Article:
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Pauffley J deprecates Justices adopting LAs’ ‘Facts and Reasons’ in care proceedings

President recommends that the judgment be read by all care practitioners

In Re NL (A child) (Appeal: Interim Care Order: Facts and Reasons) [2014] EWHC 270 (Fam) Mrs Justice Pauffley has deprecated the widespread practice in care proceedings in the family proceedings court by which parties, usually the local authority, draft the 'Facts and Reasons' which are then adopted by the Justices.

In the case before Pauffley J counsel originally instructed for the local authority had drafted the entire 'Facts and Reasons' document in respect of an application in the family proceedings court for an interim care order. The draft had been sent to the court, by email, prior to the hearing. It was made available to the parties' legal representatives, in hard copy, outside court on the morning of the hearing. The mother's legal team had no input into the draft. Counsel then instructed for the local authority amended the draft to reflect the parties' positions and included reference to an expert's report obtained on the previous day. The amended document was sent electronically to the legal adviser during the hearing and became the perfected 'Facts and Reasons'.

In her judgment – which in his latest View (No 10) the President has recommended should be read by all care practitioners – Pauffley J said:

"Whilst I might be able to understand why such methods may have been developed, I am profoundly alarmed by their existence. Informal inquiries reveal, anecdotally, that the practices I have described are not confined to this area but are widespread across the country."

She added:

"Seemingly, there were process failures in this case which significantly interfered with the most basic requirements for openness and transparency. There was, apparently, an established but largely clandestine arrangement between the local authority and the court which, to my mind, has considerable repercussions for justice and, equally importantly, the perception that justice will be done. It is fundamental that nothing is sent to the judge by one party unless it is copied simultaneously to every other party.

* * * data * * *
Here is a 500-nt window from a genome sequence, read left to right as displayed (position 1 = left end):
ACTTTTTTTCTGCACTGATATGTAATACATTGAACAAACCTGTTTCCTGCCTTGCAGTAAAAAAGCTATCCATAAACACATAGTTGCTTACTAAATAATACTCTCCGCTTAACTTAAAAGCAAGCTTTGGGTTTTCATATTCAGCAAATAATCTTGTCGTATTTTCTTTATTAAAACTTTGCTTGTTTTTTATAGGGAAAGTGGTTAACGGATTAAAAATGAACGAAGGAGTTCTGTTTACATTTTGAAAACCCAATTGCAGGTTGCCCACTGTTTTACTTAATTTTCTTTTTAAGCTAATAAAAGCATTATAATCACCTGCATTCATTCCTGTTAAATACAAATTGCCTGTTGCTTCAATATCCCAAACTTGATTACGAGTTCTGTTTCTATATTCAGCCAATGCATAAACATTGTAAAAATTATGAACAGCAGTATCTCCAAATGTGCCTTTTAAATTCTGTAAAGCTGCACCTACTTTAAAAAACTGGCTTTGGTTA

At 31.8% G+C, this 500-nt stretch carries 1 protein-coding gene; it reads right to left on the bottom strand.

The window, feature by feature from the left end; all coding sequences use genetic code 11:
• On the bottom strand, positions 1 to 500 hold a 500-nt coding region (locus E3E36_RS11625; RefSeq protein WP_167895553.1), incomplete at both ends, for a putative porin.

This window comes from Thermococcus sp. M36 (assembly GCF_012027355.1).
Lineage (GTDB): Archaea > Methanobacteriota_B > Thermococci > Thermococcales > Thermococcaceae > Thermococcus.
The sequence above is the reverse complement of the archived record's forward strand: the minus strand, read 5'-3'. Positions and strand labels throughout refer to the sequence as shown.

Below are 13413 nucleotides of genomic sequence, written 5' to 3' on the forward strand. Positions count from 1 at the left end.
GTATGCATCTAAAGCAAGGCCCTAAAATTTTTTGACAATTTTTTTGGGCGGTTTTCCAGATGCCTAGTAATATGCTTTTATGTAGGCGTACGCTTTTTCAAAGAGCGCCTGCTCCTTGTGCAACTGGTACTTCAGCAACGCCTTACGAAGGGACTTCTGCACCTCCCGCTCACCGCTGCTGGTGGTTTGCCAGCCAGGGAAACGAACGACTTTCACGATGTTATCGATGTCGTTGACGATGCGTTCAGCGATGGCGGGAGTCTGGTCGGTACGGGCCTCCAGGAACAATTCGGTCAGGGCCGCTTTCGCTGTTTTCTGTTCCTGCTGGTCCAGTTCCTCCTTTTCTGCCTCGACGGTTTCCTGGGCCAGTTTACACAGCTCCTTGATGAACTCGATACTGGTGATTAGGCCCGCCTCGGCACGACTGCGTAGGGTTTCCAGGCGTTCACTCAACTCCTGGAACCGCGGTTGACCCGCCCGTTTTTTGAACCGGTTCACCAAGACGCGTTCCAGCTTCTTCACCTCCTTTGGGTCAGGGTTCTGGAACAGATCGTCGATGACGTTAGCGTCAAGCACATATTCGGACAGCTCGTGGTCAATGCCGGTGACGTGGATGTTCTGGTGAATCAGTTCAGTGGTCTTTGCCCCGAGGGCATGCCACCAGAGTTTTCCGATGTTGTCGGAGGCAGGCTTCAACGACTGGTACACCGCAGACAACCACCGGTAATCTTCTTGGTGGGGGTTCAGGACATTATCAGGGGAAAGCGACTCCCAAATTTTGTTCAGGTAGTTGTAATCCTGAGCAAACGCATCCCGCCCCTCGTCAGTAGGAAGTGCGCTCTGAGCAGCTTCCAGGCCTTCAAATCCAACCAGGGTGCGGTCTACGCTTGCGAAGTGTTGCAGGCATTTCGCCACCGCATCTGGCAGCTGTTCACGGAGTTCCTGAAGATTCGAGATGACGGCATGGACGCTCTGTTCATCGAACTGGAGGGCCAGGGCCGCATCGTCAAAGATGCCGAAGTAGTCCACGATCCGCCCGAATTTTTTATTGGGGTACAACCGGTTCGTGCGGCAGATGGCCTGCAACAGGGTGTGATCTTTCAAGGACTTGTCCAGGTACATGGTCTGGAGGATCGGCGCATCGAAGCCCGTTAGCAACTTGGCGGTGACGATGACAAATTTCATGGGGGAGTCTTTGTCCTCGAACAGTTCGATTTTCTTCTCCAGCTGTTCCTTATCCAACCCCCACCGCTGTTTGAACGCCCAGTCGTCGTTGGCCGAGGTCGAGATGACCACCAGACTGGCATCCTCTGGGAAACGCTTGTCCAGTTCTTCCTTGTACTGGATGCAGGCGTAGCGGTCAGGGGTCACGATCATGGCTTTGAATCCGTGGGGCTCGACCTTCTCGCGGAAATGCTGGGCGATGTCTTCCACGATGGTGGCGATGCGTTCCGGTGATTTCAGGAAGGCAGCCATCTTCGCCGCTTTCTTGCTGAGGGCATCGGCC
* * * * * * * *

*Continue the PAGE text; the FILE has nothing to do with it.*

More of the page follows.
"Equally and just as importantly, it is difficult to view the Justices as having been independent and impartial if, as happened here, they simply adopted the local authority's analysis of what their Findings and Reasons might comprise."

The judge referred to Crinion and anor v IG Markets Ltd [2013] EWCA Civ 587 in which the Court of Appeal made clear that the wholesale incorporation of such a draft is impermissible.

She concluded in respect of this aspect of the case:

"Just because there may be tacit acceptance on the part of many professionals within the family justice system that the practice which operated here exists, that does not mean it is right. It is patently wrong, must stop at once and never happen again."

Pauffley J also expressed concern about a 'triage' assessment of the mother by a chartered clinical psychologist which was commissioned and completed during the course of the day before the first hearing. She said:

"It simply cannot be right, fair or reasonable to commission an expert to provide what may turn out to be the pivotal evidence justifying separation of a neonate from his mother in the way that happened here.

"It surprises and alarms me that Dr van Rooyen [the psychologist] was asked, and was prepared, to provide a report during the course of a single working day, a terrifyingly tight timeframe, and on the basis of papers supplemented by a telephone conversation with a local authority professional who had never met the mother. I struggle to understand how Dr van Rooyen's apparently firm opinions, adverse to the mother, could have been formed given the complete absence of any kind of discussion with her or, indeed, any communication with [the resource]."

The judge noted that the reason why the local authority acted as it did concerning the report might be associated with the family justice reforms and the impetus to complete public law cases within 26 weeks. She commented:

"Justice must never be sacrificed upon the altar of speed."

The mother's appeal was allowed.

In the High Court proceedings the mother was represented by Katherine Dunseath of 3PB; the local authority was represented by Isabelle Watson of 4 Brick Court; and the Children's Guardian was represented by Seona Myerscough of Gardner Leader

The judgment is here.